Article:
New York REIT should overhaul board of directors: shareholder
Company facing more criticism after latest open letter
New York REIT is facing more criticism from activist shareholders after an open letter by investor Jonathan Litt questioned the real estate investment trust’s share price and called for the company to replace half of its board with new independent directors.
Writing on behalf of Land and Buildings Investment Management LLC, the company he founded and serves as chief investment officer, Litt said expressed concern that New York REIT “has consistently traded at a significant discount to the value of its trophy Manhattan office buildings,” which he pegged at around $14 a share.
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The letter – addressed to Apollo Global Management senior managing director Marc Rowan, whose firm acquired New York REIT adviser American Realty Capital for $378 million in August – pointed to “institutional investor concerns” regarding New York REIT’s corporate governance as cause for the company’s underperformance.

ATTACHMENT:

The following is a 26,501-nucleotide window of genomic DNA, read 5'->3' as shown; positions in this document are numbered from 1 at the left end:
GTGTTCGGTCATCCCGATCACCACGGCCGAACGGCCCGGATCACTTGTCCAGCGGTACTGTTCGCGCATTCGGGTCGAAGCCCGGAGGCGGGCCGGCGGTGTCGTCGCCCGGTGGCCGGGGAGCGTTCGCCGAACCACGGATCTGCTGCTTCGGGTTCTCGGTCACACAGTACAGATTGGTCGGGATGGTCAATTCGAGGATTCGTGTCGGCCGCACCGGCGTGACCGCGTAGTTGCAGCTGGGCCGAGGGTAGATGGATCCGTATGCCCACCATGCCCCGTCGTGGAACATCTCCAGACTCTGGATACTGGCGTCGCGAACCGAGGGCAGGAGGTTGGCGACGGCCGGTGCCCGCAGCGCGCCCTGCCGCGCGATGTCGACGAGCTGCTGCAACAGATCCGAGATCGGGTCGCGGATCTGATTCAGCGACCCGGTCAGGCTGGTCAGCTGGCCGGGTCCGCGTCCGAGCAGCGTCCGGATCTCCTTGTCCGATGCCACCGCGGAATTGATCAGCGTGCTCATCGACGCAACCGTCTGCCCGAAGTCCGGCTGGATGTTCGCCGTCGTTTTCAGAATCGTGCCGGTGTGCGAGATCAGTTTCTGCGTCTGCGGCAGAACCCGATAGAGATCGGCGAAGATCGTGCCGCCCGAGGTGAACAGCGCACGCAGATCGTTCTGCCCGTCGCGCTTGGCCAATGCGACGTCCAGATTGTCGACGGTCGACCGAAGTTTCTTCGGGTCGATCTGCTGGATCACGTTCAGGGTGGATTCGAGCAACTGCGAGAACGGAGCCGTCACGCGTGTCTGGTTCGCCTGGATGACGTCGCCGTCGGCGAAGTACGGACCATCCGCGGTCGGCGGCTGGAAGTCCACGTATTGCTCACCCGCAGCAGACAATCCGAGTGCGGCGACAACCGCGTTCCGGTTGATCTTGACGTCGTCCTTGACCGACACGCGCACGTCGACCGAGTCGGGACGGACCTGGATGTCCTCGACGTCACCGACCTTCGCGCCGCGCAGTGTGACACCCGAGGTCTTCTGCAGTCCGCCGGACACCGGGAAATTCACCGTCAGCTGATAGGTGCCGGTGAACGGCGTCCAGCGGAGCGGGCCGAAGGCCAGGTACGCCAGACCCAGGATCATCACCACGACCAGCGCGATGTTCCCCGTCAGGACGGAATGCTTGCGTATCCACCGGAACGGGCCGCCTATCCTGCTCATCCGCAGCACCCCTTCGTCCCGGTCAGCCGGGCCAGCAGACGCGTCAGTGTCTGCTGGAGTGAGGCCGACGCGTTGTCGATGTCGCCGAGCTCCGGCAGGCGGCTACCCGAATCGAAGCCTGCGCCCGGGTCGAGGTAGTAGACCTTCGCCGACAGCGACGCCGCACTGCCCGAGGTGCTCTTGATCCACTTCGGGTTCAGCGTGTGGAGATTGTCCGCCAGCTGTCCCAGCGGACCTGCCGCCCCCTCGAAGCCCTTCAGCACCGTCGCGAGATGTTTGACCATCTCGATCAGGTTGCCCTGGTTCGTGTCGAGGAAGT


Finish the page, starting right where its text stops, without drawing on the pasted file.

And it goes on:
Litt noted that all four members of New York REIT’s board of directors “are employed by the adviser and/or are currently serving on other boards of entities advised by AR Capital,” and said investors are concerned with credibility of the company’s board and management.
Specifically, the letter cited how AR Capital earned a $33.5 million incentive fee from New York REIT based on “a potentially inflated stock price,” as well as the company’s suspension of a “strategic alternatives” initiative that could have included a possible sale of the REIT.
Litt asked Apollo to consider a proposal to reform New York REIT’s leadership “so that at least 50 percent of the board is comprised of new independent directors,” as well as suggesting that the new board “should include shareholder representation.”
New York REIT, which opened trading Wednesday at $10.26 per share, received open letters from two shareholders – investment firm Sorin Capital Management the Gregory Cohen-led Rambleside Holdings – earlier this year expressing similar concerns about the company’s direction.
In response, the Michael Happel-led REIT announced it would launch a $150 million share buyback and had tapped Cushman & Wakefield and HFF to market several “non-core assets” – one being a Clinton Hill rental building that it recently sold for $38 million.
New York REIT also announced that it had appointed Randolph Read as non-executive chairman of its board of directors — succeeding AR Capital co-founder William Kahane, who would continue to serve as a director. [Release] — Rey Mashayekhi